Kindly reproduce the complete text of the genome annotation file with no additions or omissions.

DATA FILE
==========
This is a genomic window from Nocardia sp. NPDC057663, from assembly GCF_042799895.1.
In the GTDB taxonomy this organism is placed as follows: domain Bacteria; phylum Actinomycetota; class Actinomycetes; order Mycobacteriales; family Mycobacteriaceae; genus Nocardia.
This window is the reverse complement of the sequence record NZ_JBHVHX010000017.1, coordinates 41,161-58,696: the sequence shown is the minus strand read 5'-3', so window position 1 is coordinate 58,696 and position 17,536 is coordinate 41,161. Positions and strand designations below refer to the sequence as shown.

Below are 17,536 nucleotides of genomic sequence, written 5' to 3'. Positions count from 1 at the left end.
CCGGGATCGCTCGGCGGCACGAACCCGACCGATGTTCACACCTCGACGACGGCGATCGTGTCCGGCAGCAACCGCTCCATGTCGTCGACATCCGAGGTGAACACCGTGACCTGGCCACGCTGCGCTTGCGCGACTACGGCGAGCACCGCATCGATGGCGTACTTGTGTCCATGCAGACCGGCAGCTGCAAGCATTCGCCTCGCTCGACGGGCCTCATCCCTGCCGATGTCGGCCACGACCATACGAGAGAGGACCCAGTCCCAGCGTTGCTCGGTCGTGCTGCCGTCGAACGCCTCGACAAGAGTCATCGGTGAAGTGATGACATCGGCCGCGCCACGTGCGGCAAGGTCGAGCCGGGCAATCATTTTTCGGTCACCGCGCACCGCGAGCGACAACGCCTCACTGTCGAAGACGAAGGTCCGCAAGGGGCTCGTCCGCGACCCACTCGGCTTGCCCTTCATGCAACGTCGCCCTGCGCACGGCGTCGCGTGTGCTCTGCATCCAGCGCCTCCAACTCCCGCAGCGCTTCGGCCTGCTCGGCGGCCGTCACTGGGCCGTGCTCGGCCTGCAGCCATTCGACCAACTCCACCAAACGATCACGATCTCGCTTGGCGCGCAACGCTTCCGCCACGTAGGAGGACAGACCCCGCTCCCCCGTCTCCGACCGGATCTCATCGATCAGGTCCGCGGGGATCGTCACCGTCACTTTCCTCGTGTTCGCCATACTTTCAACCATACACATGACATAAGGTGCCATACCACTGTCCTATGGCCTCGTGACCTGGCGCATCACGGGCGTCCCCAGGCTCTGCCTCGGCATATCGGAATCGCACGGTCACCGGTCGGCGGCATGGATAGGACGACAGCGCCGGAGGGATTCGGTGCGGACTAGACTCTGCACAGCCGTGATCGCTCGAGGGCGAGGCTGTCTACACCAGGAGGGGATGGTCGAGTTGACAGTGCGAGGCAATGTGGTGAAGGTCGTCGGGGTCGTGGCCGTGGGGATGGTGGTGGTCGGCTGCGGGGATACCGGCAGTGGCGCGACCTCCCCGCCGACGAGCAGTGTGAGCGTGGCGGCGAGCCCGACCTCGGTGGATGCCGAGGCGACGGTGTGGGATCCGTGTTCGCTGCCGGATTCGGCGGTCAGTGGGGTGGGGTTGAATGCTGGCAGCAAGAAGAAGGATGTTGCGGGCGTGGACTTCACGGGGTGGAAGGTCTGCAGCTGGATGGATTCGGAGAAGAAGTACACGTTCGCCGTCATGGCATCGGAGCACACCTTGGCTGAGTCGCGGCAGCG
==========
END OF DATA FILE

This is a genomic window from Nocardia sp. NPDC057663, from assembly GCF_042799895.1.
In the GTDB taxonomy this organism is placed as follows: domain Bacteria; phylum Actinomycetota; class Actinomycetes; order Mycobacteriales; family Mycobacteriaceae; genus Nocardia.
This window is the reverse complement of the sequence record NZ_JBHVHX010000017.1, coordinates 41,161-58,696: the sequence shown is the minus strand read 5'-3', so window position 1 is coordinate 58,696 and position 17,536 is coordinate 41,161. Positions and strand designations below refer to the sequence as shown.

Below are 17,536 nucleotides of genomic sequence, written 5' to 3'. Positions count from 1 at the left end.
CCGGGATCGCTCGGCGGCACGAACCCGACCGATGTTCACACCTCGACGACGGCGATCGTGTCCGGCAGCAACCGCTCCATGTCGTCGACATCCGAGGTGAACACCGTGACCTGGCCACGCTGCGCTTGCGCGACTACGGCGAGCACCGCATCGATGGCGTACTTGTGTCCATGCAGACCGGCAGCTGCAAGCATTCGCCTCGCTCGACGGGCCTCATCCCTGCCGATGTCGGCCACGACCATACGAGAGAGGACCCAGTCCCAGCGTTGCTCGGTCGTGCTGCCGTCGAACGCCTCGACAAGAGTCATCGGTGAAGTGATGACATCGGCCGCGCCACGTGCGGCAAGGTCGAGCCGGGCAATCATTTTTCGGTCACCGCGCACCGCGAGCGACAACGCCTCACTGTCGAAGACGAAGGTCCGCAAGGGGCTCGTCCGCGACCCACTCGGCTTGCCCTTCATGCAACGTCGCCCTGCGCACGGCGTCGCGTGTGCTCTGCATCCAGCGCCTCCAACTCCCGCAGCGCTTCGGCCTGCTCGGCGGCCGTCACTGGGCCGTGCTCGGCCTGCAGCCATTCGACCAACTCCACCAAACGATCACGATCTCGCTTGGCGCGCAACGCTTCCGCCACGTAGGAGGACAGACCCCGCTCCCCCGTCTCCGACCGGATCTCATCGATCAGGTCCGCGGGGATCGTCACCGTCACTTTCCTCGTGTTCGCCATACTTTCAACCATACACATGACATAAGGTGCCATACCACTGTCCTATGGCCTCGTGACCTGGCGCATCACGGGCGTCCCCAGGCTCTGCCTCGGCATATCGGAATCGCACGGTCACCGGTCGGCGGCATGGATAGGACGACAGCGCCGGAGGGATTCGGTGCGGACTAGACTCTGCACAGCCGTGATCGCTCGAGGGCGAGGCTGTCTACACCAGGAGGGGATGGTCGAGTTGACAGTGCGAGGCAATGTGGTGAAGGTCGTCGGGGTCGTGGCCGTGGGGATGGTGGTGGTCGGCTGCGGGGATACCGGCAGTGGCGCGACCTCCCCGCCGACGAGCAGTGTGAGCGTGGCGGCGAGCCCGACCTCGGTGGATGCCGAGGCGACGGTGTGGGATCCGTGTTCGCTGCCGGATTCGGCGGTCAGTGGGGTGGGGTTGAATGCTGGCAGCAAGAAGAAGGATGTTGCGGGCGTGGACTTCACGGGGTGGAAGGTCTGCAGCTGGATGGATTCGGAGAAGAAGTACACGTTCGCCGTCATGGCATCGGAGCACACCTTGGCTGAGTCGCGGCAGCG